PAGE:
A New Answer to an Old Question
A simple Google search of the question, “Why do dogs eat grass?” yields well over a half million results. This is one of those questions that many have an opinion about, yet has stumped dog owners and veterinarians, with surprisingly little research done to provide a sound, scientific answer.
While there are several popular, “common sense” answers often given in the pet care community, online and in the real world, the most commonly held belief about this issue is that dogs eat grass to induce vomiting, thereby giving themselves gastrointestinal relief as needed. The problem with this line of thought is that a small minority of dogs vomit after eating grass. This has been observed anecdotally and in controlled scientific research.
Rather than regurgitate (pardon the pun) the Internet’s popular reasons for grass eating, we are putting forth another answer to this age-old question. This hypothesis comes from our in-house pet nutrition guru, Ken Cowan, National Sales Manager at BiologicVET.
He has some very interesting things to say.
“A dog’s stomach has a very acidic pH of 2, at rest, and becomes even more acidic after eating, in order to kill invading bacteria or pathogens. This means that the majority of commercially manufactured probiotics will not survive a dog’s stomach.
It is interesting to see that nature has placed good bacteria, that can survive the acidic pH of a dog’s stomach, on grass that dogs and other animals will munch on, such as switchgrass.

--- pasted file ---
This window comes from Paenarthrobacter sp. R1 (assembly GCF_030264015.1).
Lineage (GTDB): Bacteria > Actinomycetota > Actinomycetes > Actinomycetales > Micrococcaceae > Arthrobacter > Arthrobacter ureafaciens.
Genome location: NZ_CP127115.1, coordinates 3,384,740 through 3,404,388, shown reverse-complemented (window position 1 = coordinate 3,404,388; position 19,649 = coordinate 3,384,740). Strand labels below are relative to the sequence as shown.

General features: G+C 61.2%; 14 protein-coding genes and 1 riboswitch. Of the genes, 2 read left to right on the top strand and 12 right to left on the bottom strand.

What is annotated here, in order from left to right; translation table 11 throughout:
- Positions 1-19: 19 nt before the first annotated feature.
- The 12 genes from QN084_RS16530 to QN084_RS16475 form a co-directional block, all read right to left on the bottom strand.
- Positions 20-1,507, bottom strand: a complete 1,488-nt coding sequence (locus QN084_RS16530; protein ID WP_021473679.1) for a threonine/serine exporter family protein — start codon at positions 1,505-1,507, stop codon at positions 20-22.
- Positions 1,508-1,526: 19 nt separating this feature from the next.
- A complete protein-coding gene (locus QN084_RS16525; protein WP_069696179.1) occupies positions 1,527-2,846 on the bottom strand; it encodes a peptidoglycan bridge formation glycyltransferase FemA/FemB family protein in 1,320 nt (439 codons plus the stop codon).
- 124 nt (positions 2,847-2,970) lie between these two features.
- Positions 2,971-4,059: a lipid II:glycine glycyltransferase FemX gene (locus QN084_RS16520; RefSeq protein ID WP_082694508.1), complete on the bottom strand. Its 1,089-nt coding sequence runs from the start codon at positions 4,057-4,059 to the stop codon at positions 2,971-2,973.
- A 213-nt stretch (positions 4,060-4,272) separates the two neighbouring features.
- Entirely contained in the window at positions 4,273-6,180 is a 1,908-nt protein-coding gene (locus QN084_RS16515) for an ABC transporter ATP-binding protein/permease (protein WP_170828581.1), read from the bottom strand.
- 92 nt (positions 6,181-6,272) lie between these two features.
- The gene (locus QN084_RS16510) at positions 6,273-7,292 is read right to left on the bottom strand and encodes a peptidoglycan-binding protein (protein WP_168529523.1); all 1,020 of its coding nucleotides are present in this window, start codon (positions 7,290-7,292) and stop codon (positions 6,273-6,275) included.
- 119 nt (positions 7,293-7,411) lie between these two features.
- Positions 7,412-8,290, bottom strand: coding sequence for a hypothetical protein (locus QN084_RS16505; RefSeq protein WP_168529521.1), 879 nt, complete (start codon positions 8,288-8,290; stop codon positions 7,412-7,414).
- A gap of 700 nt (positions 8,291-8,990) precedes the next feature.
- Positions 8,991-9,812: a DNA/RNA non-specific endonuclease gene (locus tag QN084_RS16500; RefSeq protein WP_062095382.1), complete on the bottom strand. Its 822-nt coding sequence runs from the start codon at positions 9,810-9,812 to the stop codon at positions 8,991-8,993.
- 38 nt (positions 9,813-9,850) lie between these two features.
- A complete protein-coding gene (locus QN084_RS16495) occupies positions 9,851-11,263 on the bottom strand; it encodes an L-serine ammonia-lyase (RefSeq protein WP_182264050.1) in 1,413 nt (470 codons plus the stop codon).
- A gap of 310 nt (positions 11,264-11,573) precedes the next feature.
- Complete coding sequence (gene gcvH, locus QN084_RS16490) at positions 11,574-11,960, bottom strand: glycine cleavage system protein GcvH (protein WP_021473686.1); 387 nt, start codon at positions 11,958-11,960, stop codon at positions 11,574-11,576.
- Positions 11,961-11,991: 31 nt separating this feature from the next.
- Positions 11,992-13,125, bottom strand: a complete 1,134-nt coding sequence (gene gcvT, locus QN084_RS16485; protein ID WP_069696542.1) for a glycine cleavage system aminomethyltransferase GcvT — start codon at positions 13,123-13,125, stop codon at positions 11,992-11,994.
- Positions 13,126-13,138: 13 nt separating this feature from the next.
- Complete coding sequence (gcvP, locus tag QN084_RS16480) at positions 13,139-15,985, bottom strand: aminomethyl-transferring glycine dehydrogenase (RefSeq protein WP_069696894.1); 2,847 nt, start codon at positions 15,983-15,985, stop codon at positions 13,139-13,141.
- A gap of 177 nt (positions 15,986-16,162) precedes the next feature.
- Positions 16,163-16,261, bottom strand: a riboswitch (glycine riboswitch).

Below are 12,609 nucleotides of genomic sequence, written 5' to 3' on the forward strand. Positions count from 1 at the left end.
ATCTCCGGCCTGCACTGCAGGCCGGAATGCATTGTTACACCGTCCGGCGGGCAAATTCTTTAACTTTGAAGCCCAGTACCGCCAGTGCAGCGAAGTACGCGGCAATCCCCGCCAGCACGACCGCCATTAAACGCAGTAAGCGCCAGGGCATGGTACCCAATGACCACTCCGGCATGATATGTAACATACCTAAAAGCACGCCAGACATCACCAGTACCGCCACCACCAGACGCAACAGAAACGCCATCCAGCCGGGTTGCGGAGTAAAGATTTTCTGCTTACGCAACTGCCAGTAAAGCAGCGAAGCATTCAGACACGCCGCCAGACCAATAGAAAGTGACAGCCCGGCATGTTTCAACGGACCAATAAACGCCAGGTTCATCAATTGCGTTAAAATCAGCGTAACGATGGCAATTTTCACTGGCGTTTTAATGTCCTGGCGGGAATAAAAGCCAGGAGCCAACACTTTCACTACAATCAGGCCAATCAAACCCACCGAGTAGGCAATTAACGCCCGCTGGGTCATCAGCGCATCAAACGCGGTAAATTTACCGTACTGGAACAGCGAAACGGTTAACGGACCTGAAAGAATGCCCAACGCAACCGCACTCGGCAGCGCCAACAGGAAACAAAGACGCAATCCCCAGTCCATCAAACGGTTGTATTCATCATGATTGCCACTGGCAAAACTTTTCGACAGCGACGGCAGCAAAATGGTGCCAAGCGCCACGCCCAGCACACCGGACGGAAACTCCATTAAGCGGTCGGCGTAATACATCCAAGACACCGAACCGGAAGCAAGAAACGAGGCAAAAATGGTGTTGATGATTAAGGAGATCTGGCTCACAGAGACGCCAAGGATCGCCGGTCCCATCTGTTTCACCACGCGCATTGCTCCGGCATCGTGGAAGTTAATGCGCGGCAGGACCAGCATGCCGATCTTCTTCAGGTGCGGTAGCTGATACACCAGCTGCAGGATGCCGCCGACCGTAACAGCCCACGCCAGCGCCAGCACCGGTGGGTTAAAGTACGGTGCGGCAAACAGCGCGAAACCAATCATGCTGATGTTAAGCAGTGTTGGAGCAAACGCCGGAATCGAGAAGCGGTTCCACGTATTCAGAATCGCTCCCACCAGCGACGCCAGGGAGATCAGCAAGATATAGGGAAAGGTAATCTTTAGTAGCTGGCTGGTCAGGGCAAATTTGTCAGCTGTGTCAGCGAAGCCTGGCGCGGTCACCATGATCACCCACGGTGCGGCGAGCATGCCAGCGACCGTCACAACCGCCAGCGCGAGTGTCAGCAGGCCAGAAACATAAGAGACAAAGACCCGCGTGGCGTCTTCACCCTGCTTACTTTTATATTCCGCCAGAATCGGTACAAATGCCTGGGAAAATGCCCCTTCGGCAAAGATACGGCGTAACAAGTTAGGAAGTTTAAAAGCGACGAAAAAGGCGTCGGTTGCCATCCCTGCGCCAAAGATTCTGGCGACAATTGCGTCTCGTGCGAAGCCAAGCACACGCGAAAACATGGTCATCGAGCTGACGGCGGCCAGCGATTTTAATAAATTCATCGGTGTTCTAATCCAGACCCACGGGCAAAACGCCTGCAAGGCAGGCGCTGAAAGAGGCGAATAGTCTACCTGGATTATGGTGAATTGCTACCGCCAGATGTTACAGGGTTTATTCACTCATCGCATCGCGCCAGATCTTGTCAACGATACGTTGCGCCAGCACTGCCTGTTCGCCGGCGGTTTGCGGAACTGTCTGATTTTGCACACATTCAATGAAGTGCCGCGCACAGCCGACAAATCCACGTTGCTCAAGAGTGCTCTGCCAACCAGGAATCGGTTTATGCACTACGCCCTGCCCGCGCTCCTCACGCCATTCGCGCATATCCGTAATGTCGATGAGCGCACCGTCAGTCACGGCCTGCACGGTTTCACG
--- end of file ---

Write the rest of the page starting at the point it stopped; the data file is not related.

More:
One of the strains of bacteria found on switchgrass is called pediococcus acidilactici. It will survive this harsh environment and help alter the pH of a dog’s intestinal tract to a pH which is less desirable for yeast and much more friendly to the existing good bacteria in the dog’s intestinal tract.
Similar strains of this bacteria are found on cabbage, which is why you only need cabbage, salt and water to make sauerkraut. Kimchi and Kefir are likewise excellent sources of this bacteria. They all balance pH in the intestinal tract creating an environment for the good bacteria to grow while preventing the growth of yeast.
It’s amazing how nature always comes through with an answer.”
While most dogs do not vomit after eating grass (despite what people often think), this behaviour still has a profound benefit for your pet’s intestinal health. The consensus these days is that a little bit of grass eating on an ongoing basis is a good thing and certainly not a behaviour to be concerned about, unless it appears suddenly and vigorously, which may indicate that something else is in play.